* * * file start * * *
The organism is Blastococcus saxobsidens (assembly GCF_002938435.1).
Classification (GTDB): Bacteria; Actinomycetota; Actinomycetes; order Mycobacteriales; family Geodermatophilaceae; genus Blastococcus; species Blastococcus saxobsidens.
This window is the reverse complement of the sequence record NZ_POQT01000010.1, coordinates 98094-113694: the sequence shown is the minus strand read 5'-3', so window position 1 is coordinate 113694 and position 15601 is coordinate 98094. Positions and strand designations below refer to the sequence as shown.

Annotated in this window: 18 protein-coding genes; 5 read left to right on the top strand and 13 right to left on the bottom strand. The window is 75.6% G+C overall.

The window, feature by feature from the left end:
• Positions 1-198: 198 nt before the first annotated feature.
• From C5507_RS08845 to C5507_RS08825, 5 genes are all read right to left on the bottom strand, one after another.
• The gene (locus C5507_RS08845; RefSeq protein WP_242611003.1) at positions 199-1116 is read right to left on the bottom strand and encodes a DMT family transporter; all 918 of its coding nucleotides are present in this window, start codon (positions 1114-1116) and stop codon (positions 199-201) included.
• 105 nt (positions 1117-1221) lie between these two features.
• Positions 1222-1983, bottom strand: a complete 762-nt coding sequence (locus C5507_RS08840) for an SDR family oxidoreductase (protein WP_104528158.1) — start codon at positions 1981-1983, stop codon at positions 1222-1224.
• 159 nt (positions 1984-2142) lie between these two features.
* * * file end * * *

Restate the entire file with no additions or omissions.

The organism is Blastococcus saxobsidens (assembly GCF_002938435.1).
Classification (GTDB): Bacteria; Actinomycetota; Actinomycetes; order Mycobacteriales; family Geodermatophilaceae; genus Blastococcus; species Blastococcus saxobsidens.
This window is the reverse complement of the sequence record NZ_POQT01000010.1, coordinates 98094-113694: the sequence shown is the minus strand read 5'-3', so window position 1 is coordinate 113694 and position 15601 is coordinate 98094. Positions and strand designations below refer to the sequence as shown.

Annotated in this window: 18 protein-coding genes; 5 read left to right on the top strand and 13 right to left on the bottom strand. The window is 75.6% G+C overall.

The window, feature by feature from the left end:
• Positions 1-198: 198 nt before the first annotated feature.
• From C5507_RS08845 to C5507_RS08825, 5 genes are all read right to left on the bottom strand, one after another.
• The gene (locus C5507_RS08845; RefSeq protein WP_242611003.1) at positions 199-1116 is read right to left on the bottom strand and encodes a DMT family transporter; all 918 of its coding nucleotides are present in this window, start codon (positions 1114-1116) and stop codon (positions 199-201) included.
• 105 nt (positions 1117-1221) lie between these two features.
• Positions 1222-1983, bottom strand: a complete 762-nt coding sequence (locus C5507_RS08840) for an SDR family oxidoreductase (protein WP_104528158.1) — start codon at positions 1981-1983, stop codon at positions 1222-1224.
• 159 nt (positions 1984-2142) lie between these two features.